Accept that your team may be scattered across the country or even around the world. Your working hours might be significantly different.

Arrange meetings at a time that works for all team members and agree not to call or text with work-related questions after certain hours. It may be difficult to keep each other’s time zone in mind at all times, but there are tools to help with that, too.

Recommended time zone converters:

Other employee engagement activities

If the first eight strategies are aimed at improving work processes, the next three focus more on interpersonal communication. Your employees don’t necessarily have to become best friends, but getting along to achieve shared goals is crucial for the business to be successful.

9. Promote work-life balance

It is important to set boundaries between work and personal life, both for you and your team. Learn how to separate these two things and teach others how to do it. Don’t call your employees after hours, and don’t let them bother you when you’re on vacation unless it’s really urgent. Respect each other’s privacy and the right to rest.

10. Encourage non-work communication

Most remote workers suffer from a lack of casual conversations. And with everyone being stuck at home, it is even harder to fulfill the need for small talk.

You can create a separate chat channel to discuss only non-work-related topics, share stories and funny videos – a great alternative to the water cooler or breakroom.

It is also good practice to start every meeting by asking your team members how they are doing and actually listen to them. It will help you bond and become a solid team.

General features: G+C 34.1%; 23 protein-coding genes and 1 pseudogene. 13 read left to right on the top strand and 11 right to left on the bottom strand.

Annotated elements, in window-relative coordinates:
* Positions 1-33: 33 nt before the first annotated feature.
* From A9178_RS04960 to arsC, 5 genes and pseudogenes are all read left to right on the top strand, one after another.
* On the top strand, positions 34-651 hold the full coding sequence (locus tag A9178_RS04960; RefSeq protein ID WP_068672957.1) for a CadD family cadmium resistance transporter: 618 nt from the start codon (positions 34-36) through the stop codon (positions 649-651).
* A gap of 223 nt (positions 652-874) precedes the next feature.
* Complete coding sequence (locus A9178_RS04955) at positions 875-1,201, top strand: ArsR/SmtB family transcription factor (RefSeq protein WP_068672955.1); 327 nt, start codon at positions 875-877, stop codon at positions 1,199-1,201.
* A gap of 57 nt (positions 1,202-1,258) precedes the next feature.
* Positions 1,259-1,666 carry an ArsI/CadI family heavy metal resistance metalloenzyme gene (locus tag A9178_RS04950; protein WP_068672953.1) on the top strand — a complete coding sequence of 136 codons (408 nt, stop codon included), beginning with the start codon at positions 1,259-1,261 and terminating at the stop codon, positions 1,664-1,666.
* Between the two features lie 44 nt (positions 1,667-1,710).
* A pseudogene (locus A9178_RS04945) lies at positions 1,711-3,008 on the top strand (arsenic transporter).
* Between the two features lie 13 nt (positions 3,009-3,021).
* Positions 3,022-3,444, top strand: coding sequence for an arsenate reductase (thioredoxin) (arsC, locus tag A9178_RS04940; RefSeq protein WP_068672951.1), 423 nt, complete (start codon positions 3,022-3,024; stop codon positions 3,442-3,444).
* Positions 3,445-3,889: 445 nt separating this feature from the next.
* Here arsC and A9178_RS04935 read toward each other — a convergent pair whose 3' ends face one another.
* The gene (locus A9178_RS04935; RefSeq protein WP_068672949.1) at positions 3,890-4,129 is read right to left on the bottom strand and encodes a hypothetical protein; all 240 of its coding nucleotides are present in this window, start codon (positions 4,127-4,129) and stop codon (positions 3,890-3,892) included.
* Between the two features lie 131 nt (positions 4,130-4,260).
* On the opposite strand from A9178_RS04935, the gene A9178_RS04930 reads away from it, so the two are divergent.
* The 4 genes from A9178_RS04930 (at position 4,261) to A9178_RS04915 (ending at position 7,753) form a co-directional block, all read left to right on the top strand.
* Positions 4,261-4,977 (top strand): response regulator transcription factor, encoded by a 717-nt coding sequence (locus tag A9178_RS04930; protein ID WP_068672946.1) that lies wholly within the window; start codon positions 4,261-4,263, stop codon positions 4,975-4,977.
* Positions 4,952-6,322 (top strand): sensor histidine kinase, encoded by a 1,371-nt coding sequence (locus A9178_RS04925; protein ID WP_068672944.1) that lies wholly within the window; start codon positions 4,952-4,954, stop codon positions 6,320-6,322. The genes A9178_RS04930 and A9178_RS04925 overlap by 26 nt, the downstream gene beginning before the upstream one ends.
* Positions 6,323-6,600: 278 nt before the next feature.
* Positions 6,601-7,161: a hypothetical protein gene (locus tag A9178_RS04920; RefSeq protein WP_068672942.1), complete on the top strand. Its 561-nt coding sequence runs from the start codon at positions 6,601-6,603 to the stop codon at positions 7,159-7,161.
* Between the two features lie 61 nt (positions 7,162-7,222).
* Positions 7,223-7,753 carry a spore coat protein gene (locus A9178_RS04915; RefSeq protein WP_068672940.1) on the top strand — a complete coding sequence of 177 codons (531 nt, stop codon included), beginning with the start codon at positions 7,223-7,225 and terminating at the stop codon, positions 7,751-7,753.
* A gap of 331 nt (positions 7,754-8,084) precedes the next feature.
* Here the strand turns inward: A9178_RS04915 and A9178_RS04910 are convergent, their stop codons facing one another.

11. Organize company retreats

As convenient as they seem, online meetings can become drudgery very quickly. It is important to meet in person if it is possible. And if these meetings are not strictly work-related, your employees will have time to get to know each other better, which is another great team-building opportunity.

Unfortunately, 2020 has not been exactly the right time to have such events, so keep this tip in mind to use later, when it is safe for everyone to gather in public places. Until then, you can have fun on Skype, Zoom, or any other video conferencing tool by chatting and playing team building games after work or drinking coffee in the morning.

Examples of remote team-building activities:

  • Themed video calls: choose characters and make costumes.
  • Morning exercises, yoga, and meditation.
  • Interviews with team members.
  • Charades and quizzes.


Keeping your team engaged can be challenging when everyone is working remotely and you have fewer opportunities to interact in person. So, you need to understand how to keep them motivated from a distance. And if you get the importance of this aspect of remote working, you are already halfway there.

Employee engagement strategies can completely change the workplace. Your employees will feel secure and fulfilled, and the company will be an attractive prospect for new candidates.